To answer that question, let’s first look at companies like Shopify, PayPal, and Square. These are common solutions for merchants with a low sales volume. Often these types of merchants are just getting started in their business.
First off, Shopify will not let you sell certain products online. And if any of these other red flags apply, they won’t let you use their built-in payment gateway (which is actually operated by Square). These large payment gateways are actually payment aggregators. A payment aggregator bundles all their merchant customers under their own merchant ID.
As such, they cannot afford to have any bad apples in the bunch. Since that’s the case, any business that looks like a bad apple won’t even be allowed in the bucket. And by the way, apples that suddenly turn bad (a surprise chargeback increase) will be tossed without ceremony. To add insult to injury, they may charge termination fees.
How Are High-risk Payment Processors Different?
high-risk payment processors know how to deal with problems posed by high-risk business industries. They might mitigate their risk with high-risk merchant account fees. However, these fees are not necessarily going to be higher than the flat-rate pricing offered by behemoth gateways.
Many of these companies have flat-rate processing fees that do not really reflect the true cost of running a transaction. As such, merchants are paying a lot more than they should. Even if a high-risk payment processor has to charge more to cover their own risk, it might still end up costing less than using (say) PayPal.
Merchant services for high-risk businesses may also mitigate their risk by requesting a rolling reserve. This is an amount of cash the business lets the processor keep on hand, to cover the cost of chargebacks. Over time, the processor releases funds back to the merchant.
Without the help of a high-risk payment processor, certain businesses could not collect payment. If any of these above-mentioned signs relate to your business, you may need a high-risk merchant services provider. We’re happy to answer any questions about high-risk merchant processing and how it can help your business. Give us a call or fill out the contact form below.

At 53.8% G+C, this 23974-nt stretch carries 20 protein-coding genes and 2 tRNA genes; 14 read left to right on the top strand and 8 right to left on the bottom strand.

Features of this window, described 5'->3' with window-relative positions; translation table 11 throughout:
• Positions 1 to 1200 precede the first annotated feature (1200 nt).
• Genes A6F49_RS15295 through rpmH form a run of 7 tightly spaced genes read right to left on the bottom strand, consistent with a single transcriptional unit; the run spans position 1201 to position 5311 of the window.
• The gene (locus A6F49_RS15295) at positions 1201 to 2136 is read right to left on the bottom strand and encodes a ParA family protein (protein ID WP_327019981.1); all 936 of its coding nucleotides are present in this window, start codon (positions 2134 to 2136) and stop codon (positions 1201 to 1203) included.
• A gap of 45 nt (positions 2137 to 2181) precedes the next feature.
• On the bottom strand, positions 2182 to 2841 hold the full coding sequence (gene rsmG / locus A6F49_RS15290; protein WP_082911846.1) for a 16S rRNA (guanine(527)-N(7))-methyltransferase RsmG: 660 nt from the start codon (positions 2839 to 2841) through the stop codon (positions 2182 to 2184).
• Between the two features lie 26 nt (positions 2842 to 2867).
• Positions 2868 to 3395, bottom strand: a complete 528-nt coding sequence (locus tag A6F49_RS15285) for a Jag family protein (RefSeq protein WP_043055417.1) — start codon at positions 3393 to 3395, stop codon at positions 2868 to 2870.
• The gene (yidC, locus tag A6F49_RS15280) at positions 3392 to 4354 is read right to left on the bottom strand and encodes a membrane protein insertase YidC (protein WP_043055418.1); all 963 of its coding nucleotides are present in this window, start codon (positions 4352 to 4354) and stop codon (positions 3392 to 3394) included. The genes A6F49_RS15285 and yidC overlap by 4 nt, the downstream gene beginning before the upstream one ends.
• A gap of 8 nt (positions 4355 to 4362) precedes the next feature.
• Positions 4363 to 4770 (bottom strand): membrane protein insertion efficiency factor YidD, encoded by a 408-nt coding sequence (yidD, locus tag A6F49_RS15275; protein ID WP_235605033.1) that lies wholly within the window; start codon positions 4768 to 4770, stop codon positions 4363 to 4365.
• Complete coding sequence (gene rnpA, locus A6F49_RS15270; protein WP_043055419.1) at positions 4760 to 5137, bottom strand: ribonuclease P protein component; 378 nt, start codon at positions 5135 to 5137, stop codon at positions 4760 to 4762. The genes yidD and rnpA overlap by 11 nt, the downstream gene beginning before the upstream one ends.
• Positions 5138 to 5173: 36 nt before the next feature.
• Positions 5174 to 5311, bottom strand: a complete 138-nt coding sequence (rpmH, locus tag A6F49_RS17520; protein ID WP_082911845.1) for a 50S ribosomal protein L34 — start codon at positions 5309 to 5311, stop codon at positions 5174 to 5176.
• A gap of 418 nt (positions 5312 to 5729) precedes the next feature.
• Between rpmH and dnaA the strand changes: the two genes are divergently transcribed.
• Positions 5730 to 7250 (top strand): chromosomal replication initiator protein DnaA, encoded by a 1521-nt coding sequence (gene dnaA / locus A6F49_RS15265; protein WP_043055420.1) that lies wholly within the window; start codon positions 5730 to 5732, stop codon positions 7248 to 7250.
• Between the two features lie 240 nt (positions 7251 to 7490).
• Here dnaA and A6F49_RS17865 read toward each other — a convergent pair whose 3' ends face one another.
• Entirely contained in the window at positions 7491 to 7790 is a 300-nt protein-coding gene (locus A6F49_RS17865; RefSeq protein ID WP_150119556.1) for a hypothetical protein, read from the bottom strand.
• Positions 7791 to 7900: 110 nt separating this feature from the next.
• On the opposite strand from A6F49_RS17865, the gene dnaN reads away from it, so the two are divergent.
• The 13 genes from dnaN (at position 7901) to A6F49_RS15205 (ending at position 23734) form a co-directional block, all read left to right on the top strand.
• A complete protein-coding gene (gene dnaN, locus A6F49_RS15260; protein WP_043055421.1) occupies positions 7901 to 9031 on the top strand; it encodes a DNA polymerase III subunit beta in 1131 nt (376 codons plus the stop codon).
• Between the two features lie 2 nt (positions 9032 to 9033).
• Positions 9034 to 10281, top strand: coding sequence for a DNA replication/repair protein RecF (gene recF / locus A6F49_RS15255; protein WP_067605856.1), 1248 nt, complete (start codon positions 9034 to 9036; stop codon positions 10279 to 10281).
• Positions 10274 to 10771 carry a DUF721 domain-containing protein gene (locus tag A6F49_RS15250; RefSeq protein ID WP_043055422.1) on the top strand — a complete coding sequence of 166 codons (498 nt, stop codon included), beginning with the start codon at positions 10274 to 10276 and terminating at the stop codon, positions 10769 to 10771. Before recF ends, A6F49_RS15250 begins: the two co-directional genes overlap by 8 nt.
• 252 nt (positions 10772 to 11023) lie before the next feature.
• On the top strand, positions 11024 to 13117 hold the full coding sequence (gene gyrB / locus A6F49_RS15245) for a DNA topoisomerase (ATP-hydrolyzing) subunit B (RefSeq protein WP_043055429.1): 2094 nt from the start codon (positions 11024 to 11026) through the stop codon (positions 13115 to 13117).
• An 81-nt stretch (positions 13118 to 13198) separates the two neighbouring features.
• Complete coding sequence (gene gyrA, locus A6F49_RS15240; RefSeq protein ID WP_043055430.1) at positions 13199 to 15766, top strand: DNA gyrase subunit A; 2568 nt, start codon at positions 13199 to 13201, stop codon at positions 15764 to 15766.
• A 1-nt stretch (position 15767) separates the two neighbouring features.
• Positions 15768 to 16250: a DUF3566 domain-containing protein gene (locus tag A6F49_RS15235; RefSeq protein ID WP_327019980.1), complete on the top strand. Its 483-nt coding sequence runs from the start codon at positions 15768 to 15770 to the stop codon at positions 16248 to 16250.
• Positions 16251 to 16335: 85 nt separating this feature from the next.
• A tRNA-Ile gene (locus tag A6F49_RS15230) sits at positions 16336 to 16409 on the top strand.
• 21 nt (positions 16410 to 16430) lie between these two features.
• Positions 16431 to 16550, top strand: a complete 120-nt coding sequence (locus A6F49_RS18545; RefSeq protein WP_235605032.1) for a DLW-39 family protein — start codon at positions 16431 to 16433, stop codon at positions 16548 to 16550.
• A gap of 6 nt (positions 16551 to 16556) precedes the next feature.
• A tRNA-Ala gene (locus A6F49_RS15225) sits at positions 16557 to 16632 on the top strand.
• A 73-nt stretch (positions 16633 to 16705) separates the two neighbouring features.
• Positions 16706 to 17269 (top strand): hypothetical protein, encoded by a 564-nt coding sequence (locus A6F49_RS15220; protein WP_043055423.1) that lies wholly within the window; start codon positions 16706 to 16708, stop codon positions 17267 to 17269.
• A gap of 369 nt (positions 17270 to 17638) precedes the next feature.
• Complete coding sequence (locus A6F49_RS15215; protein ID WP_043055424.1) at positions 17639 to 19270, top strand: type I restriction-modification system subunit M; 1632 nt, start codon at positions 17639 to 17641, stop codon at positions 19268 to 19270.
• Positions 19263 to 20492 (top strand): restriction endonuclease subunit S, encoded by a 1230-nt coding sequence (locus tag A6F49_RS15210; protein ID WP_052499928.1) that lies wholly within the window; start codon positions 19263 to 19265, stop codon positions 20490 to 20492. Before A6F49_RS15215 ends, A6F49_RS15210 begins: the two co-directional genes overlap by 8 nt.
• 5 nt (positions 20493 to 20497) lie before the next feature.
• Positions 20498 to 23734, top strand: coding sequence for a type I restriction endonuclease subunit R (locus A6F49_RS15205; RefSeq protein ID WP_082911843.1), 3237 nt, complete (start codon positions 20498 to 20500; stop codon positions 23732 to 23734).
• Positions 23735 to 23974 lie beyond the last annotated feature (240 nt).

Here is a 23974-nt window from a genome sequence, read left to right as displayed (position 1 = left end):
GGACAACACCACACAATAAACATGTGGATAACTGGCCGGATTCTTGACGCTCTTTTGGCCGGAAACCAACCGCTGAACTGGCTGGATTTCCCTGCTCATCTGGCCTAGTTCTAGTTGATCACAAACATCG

Frequently Asked Questions About High-Risk Businesses
High-risk businesses simply mean there is more financial risk for payment processors to support your credit card settlements. This does not mean you cannot process digital payments. ECS Payments is backed by banks who accept high-risk merchant accounts and is happy to discuss your payment solution needs.
Several factors can indicate that your business is high-risk, including the nature of your industry, federal and state-wide regulations regarding your products or services, the potential for chargebacks, and more. If your business can relate to any of these concerns and you’re in need of payment solutions, contact ECS Payments for guidance.
High levels of business debt can pose challenges, and payment processors may view it as a risk. If you’re worried about how debt might affect your payment processing options, contact ECS Payments for advice on managing your payment processing needs.
High-risk merchant accounts are not hard to obtain. However, there may be higher fees involved when compared to traditional payment processing. The fact of the matter is that avoiding digital payment acceptance would harm your potential profit margin, and therefore, you must find a way to legally accept high-risk digital payment.